The obstacles that impact interoperability of the disease surveillance systems starts with the issue of balance between the public interest in the collection of information and the privacy rights. In theory, properly utilized, surveillance is a fundamental government activity, indispensable in nature (Gostin & Gostin, 2000). The legal complications brought about by the Fourth Amendment prohibition against unreasonable searches and seizures, triggered the social impetus behind HIPAA and the HHS Report. The Fourth Amendment is a constitutional protection against wrongful enforcement of the law on access to private medical records. These offers insight into the growth and development of non-Fourth Amendment protections for medical records privacy, and examines later actions that appear to restrict or undercut these potential medical record protections. The shared goals of both public health surveillance and the protection of health information privacy will encourage individuals to fully utilize health services and cooperate with health agencies. The key to protecting the well-being of the community is the optimum balance between public health activities and privacy protection. This balance is challenged by the enactment and enforcement of current legislation such as the Health Insurance Portability and Accountability Act’s Privacy (HIPAA). The way public health exception of HIPAA Rule was drafted resulted to confusion and put this balance in jeopardy, as well as recognized reluctance to provide information to state and local public health agencies. Wilson (2009) stated that the exception ambiguously defines the role of public health authorities in maintaining the privacy of personally identifiable health information. Incertitude about privacy can be equipoised by initiatives by state and federal policy makers such as the report “Confidentiality of Individually-Identifiable Health Information” issued by the Department of Health and Human Services (HHS). This report reflected a legitimate interpretation and representation of the best aspects of constitutional and judicial protections of medical records privacy using current innovative technology in health information and communication.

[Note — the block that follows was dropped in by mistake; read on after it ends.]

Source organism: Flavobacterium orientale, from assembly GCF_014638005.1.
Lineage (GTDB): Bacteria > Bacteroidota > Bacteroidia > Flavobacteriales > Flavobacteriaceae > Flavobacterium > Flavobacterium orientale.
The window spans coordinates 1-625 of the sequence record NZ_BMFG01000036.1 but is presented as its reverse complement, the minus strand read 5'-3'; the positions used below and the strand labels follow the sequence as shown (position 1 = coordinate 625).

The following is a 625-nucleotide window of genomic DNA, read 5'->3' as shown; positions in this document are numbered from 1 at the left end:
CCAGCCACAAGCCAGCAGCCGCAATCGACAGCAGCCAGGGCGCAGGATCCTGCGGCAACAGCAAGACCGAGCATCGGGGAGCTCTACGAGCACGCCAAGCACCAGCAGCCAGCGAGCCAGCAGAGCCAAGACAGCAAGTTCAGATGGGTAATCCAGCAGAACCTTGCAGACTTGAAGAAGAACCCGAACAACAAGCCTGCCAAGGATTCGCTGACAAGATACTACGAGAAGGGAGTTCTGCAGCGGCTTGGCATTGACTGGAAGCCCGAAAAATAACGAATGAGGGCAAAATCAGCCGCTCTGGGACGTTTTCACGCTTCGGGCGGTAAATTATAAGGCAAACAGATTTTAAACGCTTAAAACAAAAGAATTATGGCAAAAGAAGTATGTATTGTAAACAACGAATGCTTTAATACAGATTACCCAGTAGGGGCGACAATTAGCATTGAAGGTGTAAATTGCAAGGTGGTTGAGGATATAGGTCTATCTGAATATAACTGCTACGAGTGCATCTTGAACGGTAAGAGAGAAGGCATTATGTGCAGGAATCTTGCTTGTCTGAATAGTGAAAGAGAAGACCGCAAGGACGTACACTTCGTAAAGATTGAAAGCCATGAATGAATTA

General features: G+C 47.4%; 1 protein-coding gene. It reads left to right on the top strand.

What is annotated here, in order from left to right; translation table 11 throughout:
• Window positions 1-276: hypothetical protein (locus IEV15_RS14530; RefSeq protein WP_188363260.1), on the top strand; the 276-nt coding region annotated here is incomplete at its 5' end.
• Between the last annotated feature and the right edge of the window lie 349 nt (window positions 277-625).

State, local, and tribal public health authorities shares the privacy challenges that are inherent in data sharing. Wilson (2009) stated that, in the process of promulgating the Privacy Rule, HHS recognized the need to inscribe an exception for public health purposes in order to allow authorities at all levels of government to continue to collect, analyze, and use health information that would otherwise be unavailable without prior patient consent. State courts and policy makers have produced some protection for individuals’ medical histories which are characterized more by their diversity and conflicting standards than by the quality of protection. Unfortunately, state laws offer little additional support for medical records protection from law enforcement intrusion, thereby it is paramount for continued collaboration between public health professionals, health leaders and policy makers to focus on needed amendments to protect the interest of both the public, patients and researchers which will then bridge the divide on the interpretation of the law. It is critical to acknowledge that challenge of law- and policy-makers in finding common ground between individual privacy expectations and the communal health authorities’ needs for identifiable health data. The dissemination and use of identifiable health data for public health purposes are typically supported by the public, but it relies on how the government and other entities maintain appropriate privacy and security protections in acquiring the data. It is warranted for the continued improvement on the level of protection afforded to the public and patients by state laws governing medical records privacy. Moral justifications should be considered in establishing firm, consistent set of rules governing law enforcement’s use and exchange of private medical records and data needed in clinical research. The obstacles that forestall data-sharing practices should be assessed and remedied within each jurisdiction. Legal interpretations should be openly discussed to properly develop and implement model policy to strengthen disease surveillance, and increase the efficiency of data-sharing practices between researchers and public health authorities at all levels.